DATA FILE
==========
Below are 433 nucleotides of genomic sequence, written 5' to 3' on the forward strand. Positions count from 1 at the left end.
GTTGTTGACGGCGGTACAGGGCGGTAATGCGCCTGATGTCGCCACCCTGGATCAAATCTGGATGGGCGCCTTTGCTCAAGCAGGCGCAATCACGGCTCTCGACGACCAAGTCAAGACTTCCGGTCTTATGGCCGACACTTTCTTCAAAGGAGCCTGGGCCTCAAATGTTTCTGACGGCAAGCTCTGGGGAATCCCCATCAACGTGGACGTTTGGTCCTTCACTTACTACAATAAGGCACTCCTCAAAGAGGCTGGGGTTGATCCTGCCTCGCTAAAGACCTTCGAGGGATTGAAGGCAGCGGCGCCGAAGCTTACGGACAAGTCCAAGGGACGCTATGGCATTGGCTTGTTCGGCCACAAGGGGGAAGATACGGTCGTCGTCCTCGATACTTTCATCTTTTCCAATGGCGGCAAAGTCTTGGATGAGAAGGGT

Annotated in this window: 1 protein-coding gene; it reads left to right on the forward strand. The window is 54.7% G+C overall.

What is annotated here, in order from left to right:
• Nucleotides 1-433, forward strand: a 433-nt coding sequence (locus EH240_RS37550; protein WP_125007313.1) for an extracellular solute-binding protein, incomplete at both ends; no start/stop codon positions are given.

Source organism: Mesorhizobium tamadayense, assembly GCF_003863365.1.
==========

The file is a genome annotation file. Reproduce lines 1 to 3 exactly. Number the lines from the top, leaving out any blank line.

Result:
Below are 433 nucleotides of genomic sequence, written 5' to 3' on the forward strand. Positions count from 1 at the left end.
GTTGTTGACGGCGGTACAGGGCGGTAATGCGCCTGATGTCGCCACCCTGGATCAAATCTGGATGGGCGCCTTTGCTCAAGCAGGCGCAATCACGGCTCTCGACGACCAAGTCAAGACTTCCGGTCTTATGGCCGACACTTTCTTCAAAGGAGCCTGGGCCTCAAATGTTTCTGACGGCAAGCTCTGGGGAATCCCCATCAACGTGGACGTTTGGTCCTTCACTTACTACAATAAGGCACTCCTCAAAGAGGCTGGGGTTGATCCTGCCTCGCTAAAGACCTTCGAGGGATTGAAGGCAGCGGCGCCGAAGCTTACGGACAAGTCCAAGGGACGCTATGGCATTGGCTTGTTCGGCCACAAGGGGGAAGATACGGTCGTCGTCCTCGATACTTTCATCTTTTCCAATGGCGGCAAAGTCTTGGATGAGAAGGGT

Annotated in this window: 1 protein-coding gene; it reads left to right on the forward strand. The window is 54.7% G+C overall.